Many people with houseplants move some of them outside for the summer to give them better growing conditions and help them recover from the stress of an indoor environment. But as fall approaches and night temperatures approach 50 F, it is time to think about bringing plants inside for the winter. Plants that have spent the summer outside should be inspected for insects and disease before bringing them inside. A sharp spray from a garden hose can remove insects or mites from houseplant foliage. Insects in the potting soil can be forced out by soaking the pot in a tub of lukewarm water for about 15 minutes.
Houseplants that have been kept outdoors are accustomed to receiving much more sunlight than they do indoors. So how do we help houseplants acclimatize to the lower light levels inside? Houseplants brought in from outside should be started out in an area of the home that receives plenty of light, and then gradually moved to their permanent, darker location. This process should take four to eight weeks depending on the degree of difference in light levels between the initial and final location of the plant.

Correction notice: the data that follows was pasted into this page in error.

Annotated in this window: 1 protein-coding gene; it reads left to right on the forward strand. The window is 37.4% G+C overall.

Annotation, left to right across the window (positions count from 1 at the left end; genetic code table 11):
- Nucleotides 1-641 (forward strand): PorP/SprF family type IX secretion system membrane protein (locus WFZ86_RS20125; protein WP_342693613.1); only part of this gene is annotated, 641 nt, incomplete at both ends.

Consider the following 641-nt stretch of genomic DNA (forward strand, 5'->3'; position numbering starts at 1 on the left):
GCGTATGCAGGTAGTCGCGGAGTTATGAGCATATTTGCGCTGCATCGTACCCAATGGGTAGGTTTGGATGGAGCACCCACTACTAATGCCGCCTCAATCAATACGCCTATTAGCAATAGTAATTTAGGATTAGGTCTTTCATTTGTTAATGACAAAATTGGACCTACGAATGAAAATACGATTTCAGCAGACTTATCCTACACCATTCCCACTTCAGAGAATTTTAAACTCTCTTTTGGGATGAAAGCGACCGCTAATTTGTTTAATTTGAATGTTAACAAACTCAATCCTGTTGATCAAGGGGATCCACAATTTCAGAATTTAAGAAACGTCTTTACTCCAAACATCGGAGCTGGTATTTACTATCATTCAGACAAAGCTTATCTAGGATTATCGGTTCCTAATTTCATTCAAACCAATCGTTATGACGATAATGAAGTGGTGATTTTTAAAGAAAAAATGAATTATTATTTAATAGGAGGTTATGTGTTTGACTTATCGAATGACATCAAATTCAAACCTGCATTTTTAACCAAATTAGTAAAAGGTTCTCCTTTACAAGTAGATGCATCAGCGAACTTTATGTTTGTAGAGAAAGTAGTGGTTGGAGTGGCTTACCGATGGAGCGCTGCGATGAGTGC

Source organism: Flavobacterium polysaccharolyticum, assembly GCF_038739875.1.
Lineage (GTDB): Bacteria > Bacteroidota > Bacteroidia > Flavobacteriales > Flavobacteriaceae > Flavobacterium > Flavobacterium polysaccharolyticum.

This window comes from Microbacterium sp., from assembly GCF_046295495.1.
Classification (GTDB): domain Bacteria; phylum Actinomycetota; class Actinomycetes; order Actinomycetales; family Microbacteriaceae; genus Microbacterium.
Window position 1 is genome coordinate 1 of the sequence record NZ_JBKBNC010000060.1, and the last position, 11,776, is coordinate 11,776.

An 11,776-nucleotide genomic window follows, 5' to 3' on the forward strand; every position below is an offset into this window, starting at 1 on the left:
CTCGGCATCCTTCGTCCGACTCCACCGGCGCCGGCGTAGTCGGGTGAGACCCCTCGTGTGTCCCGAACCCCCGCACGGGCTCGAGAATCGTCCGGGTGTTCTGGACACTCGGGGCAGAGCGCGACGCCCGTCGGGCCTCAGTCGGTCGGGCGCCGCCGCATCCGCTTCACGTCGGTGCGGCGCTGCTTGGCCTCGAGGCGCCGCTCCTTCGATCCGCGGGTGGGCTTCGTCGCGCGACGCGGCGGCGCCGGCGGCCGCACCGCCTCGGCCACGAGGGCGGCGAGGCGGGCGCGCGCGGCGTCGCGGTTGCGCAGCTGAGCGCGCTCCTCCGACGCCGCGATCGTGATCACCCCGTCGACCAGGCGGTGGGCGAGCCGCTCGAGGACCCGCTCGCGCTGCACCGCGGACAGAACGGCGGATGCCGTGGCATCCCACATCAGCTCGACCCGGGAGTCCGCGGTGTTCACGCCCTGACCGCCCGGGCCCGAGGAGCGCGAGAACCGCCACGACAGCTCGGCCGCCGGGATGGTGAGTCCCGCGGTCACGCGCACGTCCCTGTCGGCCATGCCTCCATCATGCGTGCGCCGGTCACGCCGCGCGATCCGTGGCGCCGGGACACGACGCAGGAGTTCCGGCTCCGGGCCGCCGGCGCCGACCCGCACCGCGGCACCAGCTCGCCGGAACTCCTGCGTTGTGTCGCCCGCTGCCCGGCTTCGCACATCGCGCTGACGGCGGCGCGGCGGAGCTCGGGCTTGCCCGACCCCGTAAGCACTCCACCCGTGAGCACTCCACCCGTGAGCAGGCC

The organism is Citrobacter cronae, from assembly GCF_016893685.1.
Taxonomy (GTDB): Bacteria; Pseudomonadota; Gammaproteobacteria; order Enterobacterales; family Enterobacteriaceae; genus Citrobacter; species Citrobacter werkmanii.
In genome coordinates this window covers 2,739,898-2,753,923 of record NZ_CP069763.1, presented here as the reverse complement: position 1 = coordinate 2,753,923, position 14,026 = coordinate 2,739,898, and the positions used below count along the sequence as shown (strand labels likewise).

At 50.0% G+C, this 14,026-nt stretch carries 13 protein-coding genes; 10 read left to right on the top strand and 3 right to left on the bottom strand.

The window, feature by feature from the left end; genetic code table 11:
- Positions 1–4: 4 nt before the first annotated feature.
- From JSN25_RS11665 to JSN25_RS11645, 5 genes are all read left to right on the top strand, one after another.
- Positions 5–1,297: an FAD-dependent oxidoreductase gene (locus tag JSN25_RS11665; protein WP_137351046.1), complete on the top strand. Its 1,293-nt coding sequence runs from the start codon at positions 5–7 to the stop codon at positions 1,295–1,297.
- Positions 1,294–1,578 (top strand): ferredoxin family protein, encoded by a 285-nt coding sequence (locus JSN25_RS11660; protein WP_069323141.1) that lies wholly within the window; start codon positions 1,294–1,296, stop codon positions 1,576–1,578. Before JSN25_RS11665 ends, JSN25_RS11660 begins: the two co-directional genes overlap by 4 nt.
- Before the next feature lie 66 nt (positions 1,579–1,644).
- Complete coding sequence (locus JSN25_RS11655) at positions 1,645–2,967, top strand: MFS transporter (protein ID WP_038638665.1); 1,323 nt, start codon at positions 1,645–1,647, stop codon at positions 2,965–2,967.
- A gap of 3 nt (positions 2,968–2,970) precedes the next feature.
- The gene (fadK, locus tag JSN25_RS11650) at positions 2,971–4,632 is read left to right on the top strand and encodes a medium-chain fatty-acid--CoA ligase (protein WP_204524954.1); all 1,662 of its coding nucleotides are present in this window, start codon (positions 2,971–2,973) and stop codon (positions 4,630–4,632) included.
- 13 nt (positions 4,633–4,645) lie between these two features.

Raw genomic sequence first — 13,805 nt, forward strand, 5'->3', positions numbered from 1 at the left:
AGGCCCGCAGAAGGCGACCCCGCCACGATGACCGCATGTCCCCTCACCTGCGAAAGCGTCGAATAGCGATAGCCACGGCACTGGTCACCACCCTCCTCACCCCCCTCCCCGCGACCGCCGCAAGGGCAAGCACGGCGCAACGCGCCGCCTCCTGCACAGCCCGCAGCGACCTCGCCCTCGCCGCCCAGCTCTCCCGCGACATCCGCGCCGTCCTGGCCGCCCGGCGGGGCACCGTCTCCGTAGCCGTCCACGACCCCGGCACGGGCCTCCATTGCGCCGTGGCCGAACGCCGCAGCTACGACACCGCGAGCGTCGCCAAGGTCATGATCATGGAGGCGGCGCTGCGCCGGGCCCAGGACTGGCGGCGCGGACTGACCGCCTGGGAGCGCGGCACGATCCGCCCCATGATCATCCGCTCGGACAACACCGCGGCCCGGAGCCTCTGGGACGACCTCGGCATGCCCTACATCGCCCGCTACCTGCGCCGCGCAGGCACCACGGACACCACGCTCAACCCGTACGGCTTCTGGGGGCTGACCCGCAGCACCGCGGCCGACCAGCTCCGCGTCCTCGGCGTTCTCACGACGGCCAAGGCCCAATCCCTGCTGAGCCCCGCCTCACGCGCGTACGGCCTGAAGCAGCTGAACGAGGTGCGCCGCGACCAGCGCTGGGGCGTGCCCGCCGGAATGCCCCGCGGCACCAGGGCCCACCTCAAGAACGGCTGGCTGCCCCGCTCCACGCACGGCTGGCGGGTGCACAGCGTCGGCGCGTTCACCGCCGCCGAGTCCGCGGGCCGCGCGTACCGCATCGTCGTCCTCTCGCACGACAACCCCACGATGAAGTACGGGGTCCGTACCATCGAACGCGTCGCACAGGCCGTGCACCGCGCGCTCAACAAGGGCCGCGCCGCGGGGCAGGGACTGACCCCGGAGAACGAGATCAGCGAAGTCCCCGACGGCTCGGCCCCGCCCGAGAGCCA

Understanding plant processes allows us to anticipate potential problems. Acclimatization gives houseplants a greater chance of retaining leaves and avoiding the stress of completely replacing them.
Kansas State Research and Extention